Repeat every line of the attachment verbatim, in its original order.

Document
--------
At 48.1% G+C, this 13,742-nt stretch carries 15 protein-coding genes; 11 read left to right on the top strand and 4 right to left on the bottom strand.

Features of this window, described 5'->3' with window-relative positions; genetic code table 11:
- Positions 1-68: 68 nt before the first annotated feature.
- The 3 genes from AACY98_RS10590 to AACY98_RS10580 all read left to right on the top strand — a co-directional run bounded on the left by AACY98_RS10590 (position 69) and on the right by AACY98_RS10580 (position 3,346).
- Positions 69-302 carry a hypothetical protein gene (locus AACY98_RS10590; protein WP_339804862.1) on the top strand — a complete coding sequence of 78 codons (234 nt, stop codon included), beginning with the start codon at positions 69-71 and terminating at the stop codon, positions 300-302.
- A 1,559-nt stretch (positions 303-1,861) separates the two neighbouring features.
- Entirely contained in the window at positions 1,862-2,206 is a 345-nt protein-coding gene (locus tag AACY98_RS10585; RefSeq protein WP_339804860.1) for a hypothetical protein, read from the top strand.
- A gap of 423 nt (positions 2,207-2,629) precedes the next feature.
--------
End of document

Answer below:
At 48.1% G+C, this 13,742-nt stretch carries 15 protein-coding genes; 11 read left to right on the top strand and 4 right to left on the bottom strand.

Features of this window, described 5'->3' with window-relative positions; genetic code table 11:
- Positions 1-68: 68 nt before the first annotated feature.
- The 3 genes from AACY98_RS10590 to AACY98_RS10580 all read left to right on the top strand — a co-directional run bounded on the left by AACY98_RS10590 (position 69) and on the right by AACY98_RS10580 (position 3,346).
- Positions 69-302 carry a hypothetical protein gene (locus AACY98_RS10590; protein WP_339804862.1) on the top strand — a complete coding sequence of 78 codons (234 nt, stop codon included), beginning with the start codon at positions 69-71 and terminating at the stop codon, positions 300-302.
- A 1,559-nt stretch (positions 303-1,861) separates the two neighbouring features.
- Entirely contained in the window at positions 1,862-2,206 is a 345-nt protein-coding gene (locus tag AACY98_RS10585; RefSeq protein WP_339804860.1) for a hypothetical protein, read from the top strand.
- A gap of 423 nt (positions 2,207-2,629) precedes the next feature.